Dr. Youssef Hashash
University of Illinois at Urbana-Champaign
Youssef Hashash is the William J. and Elaine F. Hall Professor of Civil and Environmental Engineering at the University of Illinois at Urbana-Champaign. After receiving his undergraduate and graduate degrees, he worked in Dallas, Texas and San Francisco, California on a number of underground construction projects in the U.S. and Canada. Dr. Hashash joined the faculty of the Department of Civil and Environmental Engineering at the University of Illinois at Urbana-Champaign in 1998. He has taught courses in geotechnical engineering, numerical modeling in geomechanics, geotechnical earthquake engineering, tunneling in soil and rock, and excavation support systems. His research focus includes deep excavations in urban areas, earthquake engineering, continuum and discrete element modeling, and soil-structure interaction. He also works on geotechnical engineering applications of visualization, augmented reality, imaging, and drone technologies. He has published over 200 articles and is co-inventor on four patents. His research group developed the software program DEEPSOIL that is used worldwide for evaluation of soil response to earthquake shaking. He received his B.S., M.S., and Ph.D. degrees in civil engineering from MIT.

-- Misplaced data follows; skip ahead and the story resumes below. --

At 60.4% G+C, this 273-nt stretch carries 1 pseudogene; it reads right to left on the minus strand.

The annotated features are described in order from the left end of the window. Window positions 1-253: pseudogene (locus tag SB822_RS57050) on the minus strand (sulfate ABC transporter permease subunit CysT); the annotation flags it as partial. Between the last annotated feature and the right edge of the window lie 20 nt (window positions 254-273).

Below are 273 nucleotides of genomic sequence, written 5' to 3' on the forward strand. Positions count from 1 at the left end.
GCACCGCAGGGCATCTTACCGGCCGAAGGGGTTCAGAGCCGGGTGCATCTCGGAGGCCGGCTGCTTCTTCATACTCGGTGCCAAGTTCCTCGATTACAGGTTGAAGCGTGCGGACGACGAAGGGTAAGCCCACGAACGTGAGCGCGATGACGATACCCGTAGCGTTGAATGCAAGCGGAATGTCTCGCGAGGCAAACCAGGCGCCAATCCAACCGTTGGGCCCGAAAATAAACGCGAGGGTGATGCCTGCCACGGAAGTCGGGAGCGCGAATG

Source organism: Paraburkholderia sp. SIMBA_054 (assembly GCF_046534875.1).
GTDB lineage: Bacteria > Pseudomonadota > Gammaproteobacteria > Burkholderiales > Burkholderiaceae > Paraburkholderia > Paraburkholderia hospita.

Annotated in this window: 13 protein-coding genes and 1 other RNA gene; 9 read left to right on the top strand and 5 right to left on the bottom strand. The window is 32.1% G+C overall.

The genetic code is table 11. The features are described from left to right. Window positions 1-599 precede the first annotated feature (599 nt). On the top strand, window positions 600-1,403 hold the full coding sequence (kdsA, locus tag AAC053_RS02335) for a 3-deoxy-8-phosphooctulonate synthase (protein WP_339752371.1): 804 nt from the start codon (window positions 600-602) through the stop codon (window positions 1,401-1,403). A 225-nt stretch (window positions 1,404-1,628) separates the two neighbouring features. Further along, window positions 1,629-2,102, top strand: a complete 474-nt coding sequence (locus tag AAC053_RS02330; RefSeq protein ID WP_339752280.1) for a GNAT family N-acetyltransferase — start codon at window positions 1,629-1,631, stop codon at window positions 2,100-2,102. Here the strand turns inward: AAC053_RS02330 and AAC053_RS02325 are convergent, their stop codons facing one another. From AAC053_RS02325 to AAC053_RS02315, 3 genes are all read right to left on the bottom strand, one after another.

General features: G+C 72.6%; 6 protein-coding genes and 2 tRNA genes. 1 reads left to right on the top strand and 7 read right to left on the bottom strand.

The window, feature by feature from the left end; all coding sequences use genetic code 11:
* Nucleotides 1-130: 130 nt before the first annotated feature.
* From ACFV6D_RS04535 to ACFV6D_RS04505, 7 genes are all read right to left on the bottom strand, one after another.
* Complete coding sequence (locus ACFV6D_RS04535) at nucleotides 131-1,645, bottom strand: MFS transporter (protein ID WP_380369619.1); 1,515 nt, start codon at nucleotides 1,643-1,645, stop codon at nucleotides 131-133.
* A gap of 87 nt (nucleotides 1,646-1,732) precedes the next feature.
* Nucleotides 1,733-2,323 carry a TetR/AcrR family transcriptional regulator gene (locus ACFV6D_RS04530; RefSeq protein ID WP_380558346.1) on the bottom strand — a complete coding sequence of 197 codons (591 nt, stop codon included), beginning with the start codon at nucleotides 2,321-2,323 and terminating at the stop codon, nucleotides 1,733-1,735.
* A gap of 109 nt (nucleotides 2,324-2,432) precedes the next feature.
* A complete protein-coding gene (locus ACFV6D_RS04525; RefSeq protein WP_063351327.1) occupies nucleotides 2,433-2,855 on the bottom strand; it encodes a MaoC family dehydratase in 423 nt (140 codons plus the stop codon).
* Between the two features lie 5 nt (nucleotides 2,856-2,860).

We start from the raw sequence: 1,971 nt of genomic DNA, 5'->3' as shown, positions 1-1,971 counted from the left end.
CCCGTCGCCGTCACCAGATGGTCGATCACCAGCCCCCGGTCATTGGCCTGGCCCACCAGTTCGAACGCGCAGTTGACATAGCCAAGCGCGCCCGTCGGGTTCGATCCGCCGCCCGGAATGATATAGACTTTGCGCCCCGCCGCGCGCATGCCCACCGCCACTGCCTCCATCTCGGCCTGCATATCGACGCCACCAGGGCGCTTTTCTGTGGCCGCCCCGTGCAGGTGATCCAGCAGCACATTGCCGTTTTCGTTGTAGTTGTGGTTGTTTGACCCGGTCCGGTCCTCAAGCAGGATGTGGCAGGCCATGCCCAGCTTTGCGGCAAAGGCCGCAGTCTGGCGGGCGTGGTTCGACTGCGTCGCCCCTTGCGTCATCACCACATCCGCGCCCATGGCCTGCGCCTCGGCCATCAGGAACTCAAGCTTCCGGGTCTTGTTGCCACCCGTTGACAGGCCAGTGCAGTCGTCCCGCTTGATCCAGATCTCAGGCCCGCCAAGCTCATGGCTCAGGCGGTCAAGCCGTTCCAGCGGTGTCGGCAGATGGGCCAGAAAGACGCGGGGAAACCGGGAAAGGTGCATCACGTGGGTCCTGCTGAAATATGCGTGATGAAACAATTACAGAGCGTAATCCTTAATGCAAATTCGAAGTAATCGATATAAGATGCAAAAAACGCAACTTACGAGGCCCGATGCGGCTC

Dr. John Kupfer
University of South Carolina
John Kupfer is professor and chair in the Department of Geography and senior associate faculty in the Environment and Sustainability Program at the University of South Carolina. As a landscape ecologist and biogeographer, his research couples field work with spatial analysis and modeling using geographic information systems to explore the interactive effects of landscape transformation, non-native species, and disturbances such as flooding, fire, and hurricanes on plant and animal communities. He has conducted research on a broad range of ecosystem types including montane conifer forests in Idaho and Arizona, ecological transition zones in northern California, coupled human-natural systems in Central America, and riparian systems in the Midwest, Southeast and Southwest. He has published more than 60 papers, chapters, and reports in a diverse range of outlets including top journals in geography, biogeography, geomorphology, and ecology. His research often has direct applications to ecosystem management, and he works regularly with scientists at Congaree National Park where he has aided their understanding of the interactions among flooding, sedimentation, and floodplain forests. Dr. Kupfer earned his B.A. in geography/biology from Valparaiso University and his M.A. and Ph.D. in geography from The University of Iowa.